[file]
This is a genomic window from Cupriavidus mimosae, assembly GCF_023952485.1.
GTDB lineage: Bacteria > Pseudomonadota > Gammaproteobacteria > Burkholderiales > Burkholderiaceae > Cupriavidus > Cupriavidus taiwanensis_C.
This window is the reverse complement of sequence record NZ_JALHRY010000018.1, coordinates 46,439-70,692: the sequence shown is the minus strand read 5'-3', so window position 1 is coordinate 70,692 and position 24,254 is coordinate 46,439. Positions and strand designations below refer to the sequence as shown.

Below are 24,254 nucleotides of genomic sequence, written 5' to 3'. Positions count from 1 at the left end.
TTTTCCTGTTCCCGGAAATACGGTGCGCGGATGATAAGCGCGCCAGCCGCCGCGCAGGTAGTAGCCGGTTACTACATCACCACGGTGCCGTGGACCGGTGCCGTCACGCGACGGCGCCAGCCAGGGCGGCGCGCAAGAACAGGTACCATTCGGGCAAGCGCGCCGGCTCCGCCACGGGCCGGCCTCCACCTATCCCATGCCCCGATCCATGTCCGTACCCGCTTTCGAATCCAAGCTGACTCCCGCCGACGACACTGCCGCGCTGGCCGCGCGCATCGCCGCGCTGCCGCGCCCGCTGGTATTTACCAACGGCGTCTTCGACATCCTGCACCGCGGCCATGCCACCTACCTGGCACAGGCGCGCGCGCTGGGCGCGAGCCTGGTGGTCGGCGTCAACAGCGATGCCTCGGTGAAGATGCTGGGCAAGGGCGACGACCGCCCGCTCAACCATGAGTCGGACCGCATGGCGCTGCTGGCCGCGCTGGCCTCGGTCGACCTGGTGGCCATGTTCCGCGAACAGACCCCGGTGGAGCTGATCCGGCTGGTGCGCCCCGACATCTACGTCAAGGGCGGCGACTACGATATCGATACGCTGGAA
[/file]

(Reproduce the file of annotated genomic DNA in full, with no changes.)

This is a genomic window from Cupriavidus mimosae, assembly GCF_023952485.1.
GTDB lineage: Bacteria > Pseudomonadota > Gammaproteobacteria > Burkholderiales > Burkholderiaceae > Cupriavidus > Cupriavidus taiwanensis_C.
This window is the reverse complement of sequence record NZ_JALHRY010000018.1, coordinates 46,439-70,692: the sequence shown is the minus strand read 5'-3', so window position 1 is coordinate 70,692 and position 24,254 is coordinate 46,439. Positions and strand designations below refer to the sequence as shown.

Below are 24,254 nucleotides of genomic sequence, written 5' to 3'. Positions count from 1 at the left end.
TTTTCCTGTTCCCGGAAATACGGTGCGCGGATGATAAGCGCGCCAGCCGCCGCGCAGGTAGTAGCCGGTTACTACATCACCACGGTGCCGTGGACCGGTGCCGTCACGCGACGGCGCCAGCCAGGGCGGCGCGCAAGAACAGGTACCATTCGGGCAAGCGCGCCGGCTCCGCCACGGGCCGGCCTCCACCTATCCCATGCCCCGATCCATGTCCGTACCCGCTTTCGAATCCAAGCTGACTCCCGCCGACGACACTGCCGCGCTGGCCGCGCGCATCGCCGCGCTGCCGCGCCCGCTGGTATTTACCAACGGCGTCTTCGACATCCTGCACCGCGGCCATGCCACCTACCTGGCACAGGCGCGCGCGCTGGGCGCGAGCCTGGTGGTCGGCGTCAACAGCGATGCCTCGGTGAAGATGCTGGGCAAGGGCGACGACCGCCCGCTCAACCATGAGTCGGACCGCATGGCGCTGCTGGCCGCGCTGGCCTCGGTCGACCTGGTGGCCATGTTCCGCGAACAGACCCCGGTGGAGCTGATCCGGCTGGTGCGCCCCGACATCTACGTCAAGGGCGGCGACTACGATATCGATACGCTGGAA